Earn Side Hustles

How to Manage Your Full-Time Job And Side Hustle Without Burning Out 

Simone Johnson  |  September 5, 2019

Is your side hustle draining you or becoming a chore? Use these tips to keep up your sanity and your energy while maintaining your second gig.

It’s pretty cool when you can make money on the side doing something you’re passionate about — and these days, many of us are doing just that. An incredible 45% of Americans have side hustles, according to a survey from Bankrate, which also showed that 30% of side-hustlers use the income from their side gig to pay for living expenses. But even if you’re just using your side-gig income for mad money (or better yet, savings!) keeping up with the demands of a second job can be demanding if you don’t know how to manage all of your responsibilities. 

Thankfully, there are a few easy ways to juggle all your jobs without losing your cool or running on empty. 

Don’t Let Your Side Hustle Take Over Your Life 

While it’s OK (and exciting!) to be “all in” when you’re first starting your side hustle, your enthusiasm in those first few months probably shouldn’t become your permanent pace. “It’s not healthy for any job to consume so much of your time, which is why scheduling and setting realistic expectations are key,” says Bankrate’s Amanda Dixon. 

You should put pen to paper and decide exactly how much time you’re going to dedicate to your side gig, and prioritize what you want to tackle first. If you’re hustling in the hours after you leave your full-time job, keep in mind that it is possible to overdo it. If you find you’re struggling to squeeze in gym time, for example, you may be devoting too much time to your side gig.

“You should pick a very specific time or task and say, ‘This is my time block’,”  says Maddy Osman, co-founder of Freelancers Union Spark. “Try to have a good understanding of how long certain tasks are going to take. It may help to overestimate so it doesn’t cause you to feel overwhelmed or rushed. Always plan ahead, and don’t go to sleep without knowing what you have to get done tomorrow.”


Having a side hustle is like working two jobs, and the time and effort it takes to succeed doing this  is not something everyone understands. “It helps to have support and someone to talk to when you’re hitting a roadblock or a mastermind group whom you can commiserate with,” Osman says. 

These days, there’s a Facebook group for just about everything, including hard-working entrepreneurs like yourself. So do a little recon and find a group that fits your niche or  one that was designed for side hustlers in your same line of work. Joining a like-minded community to find your tribe will help you better manage your stress as well as lead you to helpful advice and tips.


As tempting as it may be, try your best not to bring your work from your personal business to your full-time job. “It’s OK to do stuff for your side hustle on your lunch break if you need to, but you can’t be working on other projects during the hours you’re being paid to work your full-time job,” Osman says. “It’s unethical.”  

If your side hustle requires you to maintain a public social media presence, it may be a good idea to be upfront about your gig with your employer. Doing so will keep things from getting awkward if your boss accidentally stumbles across details on your other company.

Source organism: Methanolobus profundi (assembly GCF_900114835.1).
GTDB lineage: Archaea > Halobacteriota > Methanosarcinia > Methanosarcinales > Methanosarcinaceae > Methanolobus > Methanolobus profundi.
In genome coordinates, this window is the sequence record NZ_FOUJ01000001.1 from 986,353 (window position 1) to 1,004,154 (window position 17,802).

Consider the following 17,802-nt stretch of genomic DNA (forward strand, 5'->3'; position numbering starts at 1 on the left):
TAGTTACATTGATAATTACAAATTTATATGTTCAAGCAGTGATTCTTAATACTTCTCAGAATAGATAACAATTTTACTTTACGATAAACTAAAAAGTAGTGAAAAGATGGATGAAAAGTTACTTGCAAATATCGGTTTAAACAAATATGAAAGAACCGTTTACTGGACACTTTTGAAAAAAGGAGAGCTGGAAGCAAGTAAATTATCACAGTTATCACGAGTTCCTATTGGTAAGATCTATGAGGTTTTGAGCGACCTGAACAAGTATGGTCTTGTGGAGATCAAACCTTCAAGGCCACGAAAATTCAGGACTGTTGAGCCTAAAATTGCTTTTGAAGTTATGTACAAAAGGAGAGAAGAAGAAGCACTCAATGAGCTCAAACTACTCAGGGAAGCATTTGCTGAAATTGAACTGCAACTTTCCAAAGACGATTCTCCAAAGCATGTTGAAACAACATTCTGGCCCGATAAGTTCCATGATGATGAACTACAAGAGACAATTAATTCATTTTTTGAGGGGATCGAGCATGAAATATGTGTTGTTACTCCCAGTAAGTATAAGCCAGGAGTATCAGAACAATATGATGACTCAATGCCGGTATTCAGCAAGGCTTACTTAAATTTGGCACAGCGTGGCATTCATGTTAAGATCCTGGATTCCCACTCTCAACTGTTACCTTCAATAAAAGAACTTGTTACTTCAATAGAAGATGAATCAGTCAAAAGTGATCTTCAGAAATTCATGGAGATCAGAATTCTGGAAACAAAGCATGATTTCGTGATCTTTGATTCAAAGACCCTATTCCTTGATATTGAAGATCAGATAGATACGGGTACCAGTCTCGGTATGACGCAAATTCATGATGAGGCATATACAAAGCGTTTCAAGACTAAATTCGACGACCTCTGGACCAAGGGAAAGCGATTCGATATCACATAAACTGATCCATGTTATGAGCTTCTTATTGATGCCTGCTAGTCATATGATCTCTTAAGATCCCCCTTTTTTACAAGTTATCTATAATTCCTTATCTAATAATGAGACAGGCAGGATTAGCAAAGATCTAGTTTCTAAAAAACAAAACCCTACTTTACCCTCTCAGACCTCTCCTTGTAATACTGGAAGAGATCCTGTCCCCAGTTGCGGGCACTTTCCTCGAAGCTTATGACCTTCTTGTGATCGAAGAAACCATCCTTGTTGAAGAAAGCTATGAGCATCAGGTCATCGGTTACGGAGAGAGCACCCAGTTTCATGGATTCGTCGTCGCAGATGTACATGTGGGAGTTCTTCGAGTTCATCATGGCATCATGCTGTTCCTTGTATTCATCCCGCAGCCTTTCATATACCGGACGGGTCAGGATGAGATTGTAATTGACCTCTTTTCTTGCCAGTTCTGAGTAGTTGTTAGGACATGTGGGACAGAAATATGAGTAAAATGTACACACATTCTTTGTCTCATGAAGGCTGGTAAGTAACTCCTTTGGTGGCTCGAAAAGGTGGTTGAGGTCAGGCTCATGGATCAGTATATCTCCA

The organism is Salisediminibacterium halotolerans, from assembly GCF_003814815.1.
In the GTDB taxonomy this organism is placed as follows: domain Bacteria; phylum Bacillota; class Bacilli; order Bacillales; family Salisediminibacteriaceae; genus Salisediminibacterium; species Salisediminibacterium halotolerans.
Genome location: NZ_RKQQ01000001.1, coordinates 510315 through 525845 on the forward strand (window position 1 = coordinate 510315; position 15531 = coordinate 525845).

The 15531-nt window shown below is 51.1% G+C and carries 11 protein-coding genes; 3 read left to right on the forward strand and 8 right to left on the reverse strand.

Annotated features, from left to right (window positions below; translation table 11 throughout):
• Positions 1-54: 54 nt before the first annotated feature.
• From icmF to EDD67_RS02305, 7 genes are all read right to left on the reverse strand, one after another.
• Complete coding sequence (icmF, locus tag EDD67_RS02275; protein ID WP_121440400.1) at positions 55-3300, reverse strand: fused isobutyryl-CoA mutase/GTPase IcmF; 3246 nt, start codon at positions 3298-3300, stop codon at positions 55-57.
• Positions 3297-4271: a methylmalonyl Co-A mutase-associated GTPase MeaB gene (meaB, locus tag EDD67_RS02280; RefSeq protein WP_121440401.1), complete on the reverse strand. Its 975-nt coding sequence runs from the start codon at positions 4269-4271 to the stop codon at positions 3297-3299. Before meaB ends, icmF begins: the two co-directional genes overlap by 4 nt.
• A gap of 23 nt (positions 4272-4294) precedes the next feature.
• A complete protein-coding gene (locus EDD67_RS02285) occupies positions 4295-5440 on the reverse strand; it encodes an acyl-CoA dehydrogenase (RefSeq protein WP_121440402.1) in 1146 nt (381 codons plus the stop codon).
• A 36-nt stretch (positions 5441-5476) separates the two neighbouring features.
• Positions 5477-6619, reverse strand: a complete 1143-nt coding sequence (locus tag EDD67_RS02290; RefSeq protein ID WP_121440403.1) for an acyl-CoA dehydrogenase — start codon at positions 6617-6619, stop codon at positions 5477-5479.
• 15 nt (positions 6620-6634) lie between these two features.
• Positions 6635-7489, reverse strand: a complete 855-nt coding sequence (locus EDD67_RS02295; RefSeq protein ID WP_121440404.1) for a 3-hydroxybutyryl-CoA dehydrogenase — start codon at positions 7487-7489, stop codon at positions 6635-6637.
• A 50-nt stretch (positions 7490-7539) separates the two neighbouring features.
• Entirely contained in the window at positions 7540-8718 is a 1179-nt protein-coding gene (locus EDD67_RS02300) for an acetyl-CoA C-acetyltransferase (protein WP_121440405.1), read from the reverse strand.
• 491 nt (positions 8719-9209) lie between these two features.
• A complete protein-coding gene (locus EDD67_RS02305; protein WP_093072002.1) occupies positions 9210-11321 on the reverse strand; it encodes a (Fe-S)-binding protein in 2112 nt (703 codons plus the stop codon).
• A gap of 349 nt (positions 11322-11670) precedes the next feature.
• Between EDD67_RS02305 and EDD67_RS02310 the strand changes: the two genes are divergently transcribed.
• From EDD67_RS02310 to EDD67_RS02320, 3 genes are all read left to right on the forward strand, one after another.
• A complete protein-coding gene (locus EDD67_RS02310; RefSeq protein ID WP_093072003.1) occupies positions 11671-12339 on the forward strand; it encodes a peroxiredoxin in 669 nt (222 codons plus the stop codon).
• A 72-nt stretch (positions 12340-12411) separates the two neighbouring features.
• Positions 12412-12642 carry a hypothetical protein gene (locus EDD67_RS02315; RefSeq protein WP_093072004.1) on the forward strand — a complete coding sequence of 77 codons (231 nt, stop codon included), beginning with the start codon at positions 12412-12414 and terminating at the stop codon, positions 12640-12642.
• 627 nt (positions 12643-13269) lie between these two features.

“Working secretly and not being open can easily blow up in your face and hurt your prospects at your full-time job,” Dixon says. Establishing boundaries and being clear with your full time employer that you won’t be conducting side hustle tasks during your day job is one way to make sure everyone is cool with your budding entrepreneurship. 


When you are passionate about a side project, it can be hard to regulate just how much time you’re logging building your business. We all know that time passes differently when you’re on your laptop at home — but try to treat your side gig the same way you would your full-time job, and make points to take breaks for dinner, Netflix, and the like.  When you step away from your work, you allow your mind and body to rest and rejuvenate. 


We’ve all heard the age old phrase,“You have to spend money to make money,” but when it comes to your side hustle, this isn’t necessarily the case. Keep careful records of your side hustle expenses and make sure that what you are spending to build your business is a necessity. Taxing your personal finances to keep your side job afloat can set you back financially, so be mindful about how much you’re investing. 

At the same time, “Don’t be afraid to outsource and hire help if you need it,” Osman says. “Investments like these can help your business avoid hiccups.” Sure, you know how to manage your social media channels, but do you really understand what goes into a full-scale marketing strategy? Sometimes you need to hire a specialist to ensure  your side hustle business puts its best foot forward. 


Sometimes your heart really does point you in the right direction. “If you feel like your passion project is becoming a problem and you’re no longer excited about it, it could be a sign you’re overwhelmed,” Osman says. When you lose your focus or your drive to maintain your side hustle, you may come to realize that the stress of juggling the extra hours just isn’t worth the rate of return — financially or emotionally. 

If you’re feeling stressed, take a step back and reevaluate what you’re trying to accomplish. Take a look at how much time you’re dedicating to your side gig and be honest with yourself about how much value it’s adding to your life. Sometimes, it’s just not worth the extra cash, and this doesn’t mean you failed — on the contrary, it just means you’re in tune with your priorities, which is a wonderful thing.   

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